I always make a point to describe my opinion of the game, and to say 'You might disagree with me!' I try to describe the game in objective terms, and let readers decide for themselves whether they want to try a game. A perfect example is my recent review of Apples to Apples. At the end, I say 'I hate this game.' I don't say, 'This is a bad game.' I offer my opinion. And I explain why I have that opinion. And I specifically state that other people love this game: 'I have described how I feel about Apples to Apples. Perhaps you disagree, which is fine. People like games for different reasons.'
The only time that I say flat-out that a game is bad is when it's objectively bad for concrete reasons. To date, the only game I have reviewed that received this treatment was The Princess Bride: Storming the Castle. That game is objectively bad (as you can see in my review of it) because the components are poorly designed and constructed, the rules are broken, confusing, and contradictory, and the interaction of elements of the game don't make sense. It's not a game that someone might like because they have different tastes; the game itself is actually bad.
Another important thing to remember (going back to my original topic of the Portal Publishing Facebook post) is that some games are more complex than others, and must be practised a few times before you can claim to be 'good' at them. This touches on what the Facebook post mentions when it says, 'You need to learn how to play each faction and how to fight each faction. Play more.' Just playing once doesn't allow you to know how to play the game well enough to have a decent chance of winning.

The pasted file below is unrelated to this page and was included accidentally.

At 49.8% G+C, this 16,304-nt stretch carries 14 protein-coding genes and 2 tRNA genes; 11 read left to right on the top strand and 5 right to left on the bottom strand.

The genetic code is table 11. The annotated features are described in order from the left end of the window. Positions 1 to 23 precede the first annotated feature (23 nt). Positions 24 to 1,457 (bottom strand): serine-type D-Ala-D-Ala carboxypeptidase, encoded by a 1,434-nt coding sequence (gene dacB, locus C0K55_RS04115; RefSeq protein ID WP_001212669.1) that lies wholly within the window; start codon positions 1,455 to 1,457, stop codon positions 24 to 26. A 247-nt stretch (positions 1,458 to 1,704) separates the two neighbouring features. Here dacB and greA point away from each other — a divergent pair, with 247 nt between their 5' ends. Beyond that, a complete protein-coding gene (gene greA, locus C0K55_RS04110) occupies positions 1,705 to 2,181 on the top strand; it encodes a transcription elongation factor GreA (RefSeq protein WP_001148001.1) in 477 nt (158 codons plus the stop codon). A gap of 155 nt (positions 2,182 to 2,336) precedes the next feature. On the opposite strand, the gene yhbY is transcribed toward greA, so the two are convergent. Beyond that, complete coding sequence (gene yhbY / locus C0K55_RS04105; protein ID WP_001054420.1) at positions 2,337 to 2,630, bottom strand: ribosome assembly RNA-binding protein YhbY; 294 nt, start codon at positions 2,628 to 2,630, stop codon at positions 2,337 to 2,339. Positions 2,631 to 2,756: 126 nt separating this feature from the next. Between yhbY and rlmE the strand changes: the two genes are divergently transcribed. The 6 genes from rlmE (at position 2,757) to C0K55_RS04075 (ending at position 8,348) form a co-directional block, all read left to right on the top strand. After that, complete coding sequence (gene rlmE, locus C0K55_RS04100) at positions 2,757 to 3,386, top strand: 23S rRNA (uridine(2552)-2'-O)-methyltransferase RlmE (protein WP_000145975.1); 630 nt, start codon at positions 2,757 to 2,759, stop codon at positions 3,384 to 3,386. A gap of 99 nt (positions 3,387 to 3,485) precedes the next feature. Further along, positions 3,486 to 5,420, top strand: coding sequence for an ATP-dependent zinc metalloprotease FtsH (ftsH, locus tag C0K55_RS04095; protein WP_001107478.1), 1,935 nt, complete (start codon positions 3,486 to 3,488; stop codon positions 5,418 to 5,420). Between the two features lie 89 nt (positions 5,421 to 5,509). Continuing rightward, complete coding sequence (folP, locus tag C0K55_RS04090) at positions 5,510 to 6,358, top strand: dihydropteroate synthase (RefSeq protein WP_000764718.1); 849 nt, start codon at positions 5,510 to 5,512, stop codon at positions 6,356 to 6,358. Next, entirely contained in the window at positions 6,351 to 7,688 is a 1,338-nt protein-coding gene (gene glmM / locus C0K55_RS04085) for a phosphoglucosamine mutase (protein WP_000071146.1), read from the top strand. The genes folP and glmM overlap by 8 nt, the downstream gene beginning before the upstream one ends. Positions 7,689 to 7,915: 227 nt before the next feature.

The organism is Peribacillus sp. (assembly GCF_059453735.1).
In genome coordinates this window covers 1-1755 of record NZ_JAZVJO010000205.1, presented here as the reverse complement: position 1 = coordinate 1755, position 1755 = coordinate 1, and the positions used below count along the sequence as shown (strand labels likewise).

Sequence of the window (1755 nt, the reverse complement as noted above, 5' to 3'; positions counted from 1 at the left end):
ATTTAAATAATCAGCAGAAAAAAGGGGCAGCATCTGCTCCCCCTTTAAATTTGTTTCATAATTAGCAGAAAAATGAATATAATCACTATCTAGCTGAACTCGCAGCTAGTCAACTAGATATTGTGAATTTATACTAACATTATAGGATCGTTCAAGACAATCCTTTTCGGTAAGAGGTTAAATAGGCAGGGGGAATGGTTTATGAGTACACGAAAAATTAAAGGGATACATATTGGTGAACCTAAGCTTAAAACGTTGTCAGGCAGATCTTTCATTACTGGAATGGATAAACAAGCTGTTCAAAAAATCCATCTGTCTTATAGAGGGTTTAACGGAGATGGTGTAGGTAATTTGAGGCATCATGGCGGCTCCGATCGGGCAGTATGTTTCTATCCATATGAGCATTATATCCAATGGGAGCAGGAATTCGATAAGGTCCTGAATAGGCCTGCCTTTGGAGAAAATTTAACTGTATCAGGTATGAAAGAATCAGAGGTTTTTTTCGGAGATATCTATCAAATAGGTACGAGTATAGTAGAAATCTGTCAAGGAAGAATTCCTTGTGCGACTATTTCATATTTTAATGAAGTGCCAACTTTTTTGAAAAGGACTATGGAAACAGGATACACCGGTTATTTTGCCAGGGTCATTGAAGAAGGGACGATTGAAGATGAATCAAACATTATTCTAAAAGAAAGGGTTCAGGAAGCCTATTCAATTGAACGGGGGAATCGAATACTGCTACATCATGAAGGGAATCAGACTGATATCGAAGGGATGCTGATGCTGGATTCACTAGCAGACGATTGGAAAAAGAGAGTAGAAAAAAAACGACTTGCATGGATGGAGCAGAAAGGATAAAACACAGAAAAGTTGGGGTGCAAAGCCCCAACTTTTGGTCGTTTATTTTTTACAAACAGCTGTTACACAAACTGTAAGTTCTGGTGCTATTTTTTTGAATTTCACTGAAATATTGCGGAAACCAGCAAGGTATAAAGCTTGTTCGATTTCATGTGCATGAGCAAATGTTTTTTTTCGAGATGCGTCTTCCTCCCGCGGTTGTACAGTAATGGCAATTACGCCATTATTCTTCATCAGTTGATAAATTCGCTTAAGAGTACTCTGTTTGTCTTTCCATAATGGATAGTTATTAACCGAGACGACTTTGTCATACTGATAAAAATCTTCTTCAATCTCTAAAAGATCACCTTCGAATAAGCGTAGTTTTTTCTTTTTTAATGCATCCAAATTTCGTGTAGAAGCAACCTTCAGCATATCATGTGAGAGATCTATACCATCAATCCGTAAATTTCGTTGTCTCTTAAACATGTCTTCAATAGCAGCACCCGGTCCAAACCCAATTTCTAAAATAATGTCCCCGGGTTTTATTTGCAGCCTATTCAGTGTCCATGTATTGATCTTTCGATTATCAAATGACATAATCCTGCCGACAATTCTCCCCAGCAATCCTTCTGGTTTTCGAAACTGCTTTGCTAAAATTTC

I've touched on this topic before as well. I mentioned specifically that one of the downsides to the Golden Age of Board Games is that I don't have an opportunity to practise and improve my skills with games at which I'm not very good. I spoke of economic development games like Terra Mystica and Scythe, both of which I suck badly at playing. But apparently, the difference between me and other gamers is that I am actively seeking opportunities to learn more, to improve, to find out how to be a better player. I recently had a fairly lengthy discussion with my friend expressing a desire to do exactly that. I told him that I would love for him to teach me how to play these games. Not as in 'teach me the rules,' but 'teach me how to formulate a strategy,' 'teach me how to be more successful,' 'help me to grow and develop an understanding of this type of game so that I don't feel like I have no chance of winning at all.'
And apparently, not many people think that way. Which is a shame.
Anyway, hopefully I've given you something to think about. So, gentle readers, muse on that topic for a week, and meet me back here next Saturday for another fun-filled entry. Until then, remember to